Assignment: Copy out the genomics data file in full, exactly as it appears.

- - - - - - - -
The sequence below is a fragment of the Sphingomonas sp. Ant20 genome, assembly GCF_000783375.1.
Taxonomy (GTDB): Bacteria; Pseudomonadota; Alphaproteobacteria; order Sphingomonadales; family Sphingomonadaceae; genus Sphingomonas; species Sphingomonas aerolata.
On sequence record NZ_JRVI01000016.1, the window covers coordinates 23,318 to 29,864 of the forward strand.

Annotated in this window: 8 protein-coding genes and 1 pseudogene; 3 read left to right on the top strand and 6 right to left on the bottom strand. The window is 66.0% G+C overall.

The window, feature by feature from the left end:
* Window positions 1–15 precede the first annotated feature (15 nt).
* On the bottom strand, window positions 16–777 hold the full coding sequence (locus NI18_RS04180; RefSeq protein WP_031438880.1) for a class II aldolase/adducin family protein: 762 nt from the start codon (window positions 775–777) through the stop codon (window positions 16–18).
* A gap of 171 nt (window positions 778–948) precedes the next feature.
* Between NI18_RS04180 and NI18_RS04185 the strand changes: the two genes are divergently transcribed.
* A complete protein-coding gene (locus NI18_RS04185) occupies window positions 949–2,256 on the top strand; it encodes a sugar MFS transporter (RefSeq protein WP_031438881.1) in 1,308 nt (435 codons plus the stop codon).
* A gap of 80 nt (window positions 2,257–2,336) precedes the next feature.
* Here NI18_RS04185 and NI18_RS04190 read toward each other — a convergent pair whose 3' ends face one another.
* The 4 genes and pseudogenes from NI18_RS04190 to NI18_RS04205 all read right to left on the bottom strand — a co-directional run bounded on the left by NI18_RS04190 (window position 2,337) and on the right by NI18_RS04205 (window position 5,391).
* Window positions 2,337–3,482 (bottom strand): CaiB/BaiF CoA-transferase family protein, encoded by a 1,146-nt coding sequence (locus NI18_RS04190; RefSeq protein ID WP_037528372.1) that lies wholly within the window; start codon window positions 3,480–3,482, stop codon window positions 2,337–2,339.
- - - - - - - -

The sequence below is a fragment of the Sphingomonas sp. Ant20 genome, assembly GCF_000783375.1.
Taxonomy (GTDB): Bacteria; Pseudomonadota; Alphaproteobacteria; order Sphingomonadales; family Sphingomonadaceae; genus Sphingomonas; species Sphingomonas aerolata.
On sequence record NZ_JRVI01000016.1, the window covers coordinates 23,318 to 29,864 of the forward strand.

Annotated in this window: 8 protein-coding genes and 1 pseudogene; 3 read left to right on the top strand and 6 right to left on the bottom strand. The window is 66.0% G+C overall.

The window, feature by feature from the left end:
* Window positions 1–15 precede the first annotated feature (15 nt).
* On the bottom strand, window positions 16–777 hold the full coding sequence (locus NI18_RS04180; RefSeq protein WP_031438880.1) for a class II aldolase/adducin family protein: 762 nt from the start codon (window positions 775–777) through the stop codon (window positions 16–18).
* A gap of 171 nt (window positions 778–948) precedes the next feature.
* Between NI18_RS04180 and NI18_RS04185 the strand changes: the two genes are divergently transcribed.
* A complete protein-coding gene (locus NI18_RS04185) occupies window positions 949–2,256 on the top strand; it encodes a sugar MFS transporter (RefSeq protein WP_031438881.1) in 1,308 nt (435 codons plus the stop codon).
* A gap of 80 nt (window positions 2,257–2,336) precedes the next feature.
* Here NI18_RS04185 and NI18_RS04190 read toward each other — a convergent pair whose 3' ends face one another.
* The 4 genes and pseudogenes from NI18_RS04190 to NI18_RS04205 all read right to left on the bottom strand — a co-directional run bounded on the left by NI18_RS04190 (window position 2,337) and on the right by NI18_RS04205 (window position 5,391).
* Window positions 2,337–3,482 (bottom strand): CaiB/BaiF CoA-transferase family protein, encoded by a 1,146-nt coding sequence (locus NI18_RS04190; RefSeq protein ID WP_037528372.1) that lies wholly within the window; start codon window positions 3,480–3,482, stop codon window positions 2,337–2,339.